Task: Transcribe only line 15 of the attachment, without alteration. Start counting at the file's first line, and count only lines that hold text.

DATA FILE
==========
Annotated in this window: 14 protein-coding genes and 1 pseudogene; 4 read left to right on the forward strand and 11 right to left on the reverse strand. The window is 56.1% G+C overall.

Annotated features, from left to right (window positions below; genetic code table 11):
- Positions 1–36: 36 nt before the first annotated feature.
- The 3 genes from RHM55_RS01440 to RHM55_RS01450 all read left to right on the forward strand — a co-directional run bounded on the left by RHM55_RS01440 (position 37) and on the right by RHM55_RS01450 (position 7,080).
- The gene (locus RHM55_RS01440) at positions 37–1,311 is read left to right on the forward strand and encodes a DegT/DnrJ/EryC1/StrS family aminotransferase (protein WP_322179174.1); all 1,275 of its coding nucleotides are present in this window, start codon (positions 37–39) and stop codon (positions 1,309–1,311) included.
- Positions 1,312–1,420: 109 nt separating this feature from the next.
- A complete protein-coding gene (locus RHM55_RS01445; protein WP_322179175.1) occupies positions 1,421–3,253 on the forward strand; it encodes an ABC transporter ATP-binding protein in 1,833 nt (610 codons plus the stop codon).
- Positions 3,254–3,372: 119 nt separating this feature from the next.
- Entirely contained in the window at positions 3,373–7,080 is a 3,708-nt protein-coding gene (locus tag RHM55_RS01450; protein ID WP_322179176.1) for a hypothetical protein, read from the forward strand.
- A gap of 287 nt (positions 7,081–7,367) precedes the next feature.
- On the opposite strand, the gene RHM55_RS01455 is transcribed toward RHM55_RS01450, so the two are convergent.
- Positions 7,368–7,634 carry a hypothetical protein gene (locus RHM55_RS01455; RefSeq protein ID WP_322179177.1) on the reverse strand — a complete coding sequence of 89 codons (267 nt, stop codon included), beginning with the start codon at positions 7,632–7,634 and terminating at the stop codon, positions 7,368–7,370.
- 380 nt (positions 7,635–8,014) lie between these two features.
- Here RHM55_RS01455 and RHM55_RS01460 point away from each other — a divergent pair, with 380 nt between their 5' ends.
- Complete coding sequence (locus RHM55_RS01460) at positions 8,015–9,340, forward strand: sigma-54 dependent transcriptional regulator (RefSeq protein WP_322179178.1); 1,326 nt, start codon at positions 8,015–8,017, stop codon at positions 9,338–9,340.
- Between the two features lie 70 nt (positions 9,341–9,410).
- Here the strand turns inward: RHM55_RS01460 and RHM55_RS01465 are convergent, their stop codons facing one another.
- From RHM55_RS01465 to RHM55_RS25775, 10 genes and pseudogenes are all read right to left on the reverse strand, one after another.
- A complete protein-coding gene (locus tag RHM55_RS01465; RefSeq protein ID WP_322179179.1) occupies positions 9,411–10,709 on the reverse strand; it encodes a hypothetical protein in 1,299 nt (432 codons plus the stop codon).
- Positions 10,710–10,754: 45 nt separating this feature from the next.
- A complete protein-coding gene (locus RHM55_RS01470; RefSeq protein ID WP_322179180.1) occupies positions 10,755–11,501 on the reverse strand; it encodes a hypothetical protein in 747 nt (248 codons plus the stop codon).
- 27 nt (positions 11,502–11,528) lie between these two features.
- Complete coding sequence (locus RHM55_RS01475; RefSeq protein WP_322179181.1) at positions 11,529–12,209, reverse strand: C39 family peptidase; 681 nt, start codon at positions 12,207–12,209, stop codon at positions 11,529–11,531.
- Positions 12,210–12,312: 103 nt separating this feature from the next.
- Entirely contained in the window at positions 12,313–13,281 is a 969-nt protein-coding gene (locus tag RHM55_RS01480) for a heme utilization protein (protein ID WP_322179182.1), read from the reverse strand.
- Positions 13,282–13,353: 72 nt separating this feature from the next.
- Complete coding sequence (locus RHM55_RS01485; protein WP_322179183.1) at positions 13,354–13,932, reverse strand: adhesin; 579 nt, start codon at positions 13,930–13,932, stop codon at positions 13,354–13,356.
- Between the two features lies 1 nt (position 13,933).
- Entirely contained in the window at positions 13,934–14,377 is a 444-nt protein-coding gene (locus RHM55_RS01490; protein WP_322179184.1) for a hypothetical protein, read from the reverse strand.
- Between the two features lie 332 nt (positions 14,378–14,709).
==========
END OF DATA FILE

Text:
- Complete coding sequence (locus RHM55_RS01460) at positions 8,015–9,340, forward strand: sigma-54 dependent transcriptional regulator (RefSeq protein WP_322179178.1); 1,326 nt, start codon at positions 8,015–8,017, stop codon at positions 9,338–9,340.